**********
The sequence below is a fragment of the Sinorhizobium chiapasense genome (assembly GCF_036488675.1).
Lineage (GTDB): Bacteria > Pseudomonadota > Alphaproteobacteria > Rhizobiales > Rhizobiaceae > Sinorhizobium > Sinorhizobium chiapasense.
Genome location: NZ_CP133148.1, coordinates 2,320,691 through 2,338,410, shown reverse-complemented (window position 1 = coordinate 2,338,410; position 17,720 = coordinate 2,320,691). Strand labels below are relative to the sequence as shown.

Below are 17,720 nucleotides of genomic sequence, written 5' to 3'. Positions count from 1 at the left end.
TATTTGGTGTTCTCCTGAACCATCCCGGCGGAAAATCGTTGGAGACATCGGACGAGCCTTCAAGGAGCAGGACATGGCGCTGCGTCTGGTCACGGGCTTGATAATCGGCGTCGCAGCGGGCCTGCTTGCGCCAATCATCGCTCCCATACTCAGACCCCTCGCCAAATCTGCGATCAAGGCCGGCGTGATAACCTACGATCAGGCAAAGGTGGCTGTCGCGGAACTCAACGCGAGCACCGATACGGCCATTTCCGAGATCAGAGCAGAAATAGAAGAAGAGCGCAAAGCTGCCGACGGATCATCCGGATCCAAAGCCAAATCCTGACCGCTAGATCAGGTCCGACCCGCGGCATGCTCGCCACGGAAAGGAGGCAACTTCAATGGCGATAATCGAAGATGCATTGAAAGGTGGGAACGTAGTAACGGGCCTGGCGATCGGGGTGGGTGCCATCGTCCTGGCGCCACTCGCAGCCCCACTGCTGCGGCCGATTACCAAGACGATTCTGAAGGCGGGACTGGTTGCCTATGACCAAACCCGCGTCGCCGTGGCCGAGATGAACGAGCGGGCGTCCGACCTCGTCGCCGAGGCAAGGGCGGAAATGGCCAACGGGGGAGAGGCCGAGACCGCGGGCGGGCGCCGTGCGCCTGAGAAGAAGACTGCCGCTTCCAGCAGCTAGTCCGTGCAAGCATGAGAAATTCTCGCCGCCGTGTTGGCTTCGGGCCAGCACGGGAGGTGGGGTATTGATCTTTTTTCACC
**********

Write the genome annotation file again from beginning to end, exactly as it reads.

The sequence below is a fragment of the Sinorhizobium chiapasense genome (assembly GCF_036488675.1).
Lineage (GTDB): Bacteria > Pseudomonadota > Alphaproteobacteria > Rhizobiales > Rhizobiaceae > Sinorhizobium > Sinorhizobium chiapasense.
Genome location: NZ_CP133148.1, coordinates 2,320,691 through 2,338,410, shown reverse-complemented (window position 1 = coordinate 2,338,410; position 17,720 = coordinate 2,320,691). Strand labels below are relative to the sequence as shown.

Below are 17,720 nucleotides of genomic sequence, written 5' to 3'. Positions count from 1 at the left end.
TATTTGGTGTTCTCCTGAACCATCCCGGCGGAAAATCGTTGGAGACATCGGACGAGCCTTCAAGGAGCAGGACATGGCGCTGCGTCTGGTCACGGGCTTGATAATCGGCGTCGCAGCGGGCCTGCTTGCGCCAATCATCGCTCCCATACTCAGACCCCTCGCCAAATCTGCGATCAAGGCCGGCGTGATAACCTACGATCAGGCAAAGGTGGCTGTCGCGGAACTCAACGCGAGCACCGATACGGCCATTTCCGAGATCAGAGCAGAAATAGAAGAAGAGCGCAAAGCTGCCGACGGATCATCCGGATCCAAAGCCAAATCCTGACCGCTAGATCAGGTCCGACCCGCGGCATGCTCGCCACGGAAAGGAGGCAACTTCAATGGCGATAATCGAAGATGCATTGAAAGGTGGGAACGTAGTAACGGGCCTGGCGATCGGGGTGGGTGCCATCGTCCTGGCGCCACTCGCAGCCCCACTGCTGCGGCCGATTACCAAGACGATTCTGAAGGCGGGACTGGTTGCCTATGACCAAACCCGCGTCGCCGTGGCCGAGATGAACGAGCGGGCGTCCGACCTCGTCGCCGAGGCAAGGGCGGAAATGGCCAACGGGGGAGAGGCCGAGACCGCGGGCGGGCGCCGTGCGCCTGAGAAGAAGACTGCCGCTTCCAGCAGCTAGTCCGTGCAAGCATGAGAAATTCTCGCCGCCGTGTTGGCTTCGGGCCAGCACGGGAGGTGGGGTATTGATCTTTTTTCACC